Oakland Terrace Elementary School Principal Receives Washington Post Educational Leadership Award
Cheryl Pulliam, principal of Oakland Terrace Elementary School, has been honored as this year’s winner of The Washington Post Distinguished Educational Leadership Award.
Pulliam believes that communication is key to student success. She has worked hard to make sure that communication extends from teacher to student, parents to principal, and student to student. She has several ways to foster communication—monthly newsletters, staff bulletins and phone calls to parents outlining the school’s weekly activities. Parent outreach activities—such as math nights, literacy programs, ESOL outreach events, and gifted and talented informational meetings—have supported student achievement.
Parents, staff, and students describe Pulliam as a passionate and inspirational leader who constantly encourages students and staff to reach their highest potential—as evidenced by the number of students taking more rigorous coursework and in the number of teachers seeking National Board Certification. Always open to new ideas, she is committed to building a professional learning community based on teamwork and shared collaboration, planning, and problem solving. With 735 students from kindergarten to Grade 5 and a staff of 90, Oakland Terrace is the second largest elementary school in Montgomery County.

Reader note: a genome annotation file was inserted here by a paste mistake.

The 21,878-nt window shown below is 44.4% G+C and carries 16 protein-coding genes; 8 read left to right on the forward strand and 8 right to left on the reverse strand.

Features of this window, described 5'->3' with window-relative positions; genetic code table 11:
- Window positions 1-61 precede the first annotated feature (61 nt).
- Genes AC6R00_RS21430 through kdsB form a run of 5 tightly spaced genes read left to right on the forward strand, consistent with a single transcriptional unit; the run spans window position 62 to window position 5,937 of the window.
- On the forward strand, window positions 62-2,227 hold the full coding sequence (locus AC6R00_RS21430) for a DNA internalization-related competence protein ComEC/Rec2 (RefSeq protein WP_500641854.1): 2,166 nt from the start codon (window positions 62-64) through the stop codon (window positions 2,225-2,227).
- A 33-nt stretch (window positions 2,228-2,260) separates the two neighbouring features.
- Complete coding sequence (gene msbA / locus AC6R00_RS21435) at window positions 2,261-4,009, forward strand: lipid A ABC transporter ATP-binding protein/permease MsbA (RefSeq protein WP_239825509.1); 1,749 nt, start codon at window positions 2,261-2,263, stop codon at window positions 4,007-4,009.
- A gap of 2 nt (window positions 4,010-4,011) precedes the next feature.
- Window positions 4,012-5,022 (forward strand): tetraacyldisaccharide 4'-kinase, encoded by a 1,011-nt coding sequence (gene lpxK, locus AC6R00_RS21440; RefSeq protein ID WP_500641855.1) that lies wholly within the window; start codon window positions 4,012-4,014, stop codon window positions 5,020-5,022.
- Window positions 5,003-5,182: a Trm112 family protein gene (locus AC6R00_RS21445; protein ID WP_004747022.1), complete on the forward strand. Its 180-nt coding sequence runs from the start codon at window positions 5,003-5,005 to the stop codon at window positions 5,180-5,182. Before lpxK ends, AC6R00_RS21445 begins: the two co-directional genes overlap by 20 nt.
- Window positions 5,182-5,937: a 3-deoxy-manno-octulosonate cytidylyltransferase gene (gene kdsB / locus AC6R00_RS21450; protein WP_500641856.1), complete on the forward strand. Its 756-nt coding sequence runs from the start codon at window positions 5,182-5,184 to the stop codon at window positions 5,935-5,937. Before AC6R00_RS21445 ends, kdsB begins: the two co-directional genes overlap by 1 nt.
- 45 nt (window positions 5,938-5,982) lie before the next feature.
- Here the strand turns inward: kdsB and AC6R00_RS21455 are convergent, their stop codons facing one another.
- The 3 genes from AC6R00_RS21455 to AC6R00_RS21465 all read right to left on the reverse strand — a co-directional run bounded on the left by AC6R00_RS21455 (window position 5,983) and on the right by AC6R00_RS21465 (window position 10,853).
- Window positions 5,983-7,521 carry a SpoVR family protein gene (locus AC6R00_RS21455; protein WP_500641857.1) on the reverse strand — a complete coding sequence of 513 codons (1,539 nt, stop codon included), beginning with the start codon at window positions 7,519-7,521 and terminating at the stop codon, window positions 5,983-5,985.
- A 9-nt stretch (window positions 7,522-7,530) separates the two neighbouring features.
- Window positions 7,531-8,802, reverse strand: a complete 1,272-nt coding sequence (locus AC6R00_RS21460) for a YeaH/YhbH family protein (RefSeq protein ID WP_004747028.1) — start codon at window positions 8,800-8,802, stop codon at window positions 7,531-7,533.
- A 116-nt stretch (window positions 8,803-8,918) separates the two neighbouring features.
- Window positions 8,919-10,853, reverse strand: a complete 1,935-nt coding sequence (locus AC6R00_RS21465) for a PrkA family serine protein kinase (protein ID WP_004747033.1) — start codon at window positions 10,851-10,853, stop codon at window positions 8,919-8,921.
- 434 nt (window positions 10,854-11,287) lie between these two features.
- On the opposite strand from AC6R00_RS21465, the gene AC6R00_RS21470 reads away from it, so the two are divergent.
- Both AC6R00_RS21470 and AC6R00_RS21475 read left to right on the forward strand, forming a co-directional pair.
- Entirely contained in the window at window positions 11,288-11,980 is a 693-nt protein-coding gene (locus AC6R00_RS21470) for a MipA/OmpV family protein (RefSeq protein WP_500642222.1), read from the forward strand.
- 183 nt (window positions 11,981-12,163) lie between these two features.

“She is a true instructional leader whose passion and energy for children are exceptional,” Community Superintendent Heath Morrison wrote in his nomination letter. “Her leadership has taken a school with many challenges and made it a role model for our system efforts in elementary education.”
When Pulliam first arrived at Oakland Terrace in 2002, she felt the special education program was not adequately serving its students. So, she initiated full-inclusion classrooms, and data has since shown that this model has helped close the achievement gap at Oakland Terrace. She also made a bold move to advance reading comprehension performance for students in Grades 3–5. The results were significant. In Grade 5, 61 percent of students performed on the advanced level of the Maryland School Assessment (MSA) Reading test, one of the largest Grade 5 groups in the county performing above the proficiency level.
The school’s growth in overall MSA scores also is impressive. In reading, the number of students scoring proficient rose from 72.3 percent in 2004 to 92.6 percent in 2007. Math scores also have soared, going from 58.5 percent proficient in 2004 to 91.3 percent proficient in 2007.
The Distinguished Educational Leadership Award is given annually by The Washington Post to principals in Washington-area school districts who go beyond the day-to-day demands of their position to create an exceptional educational environment.
Pulliam will be among those honored at the Champions for Children gala on Tuesday, April 21. The gala, sponsored by the Montgomery County Business Roundtable for Education, recognizes Montgomery County Public Schools teachers, administrators, and supporting services employees—along with parent and business volunteers, and other community partners.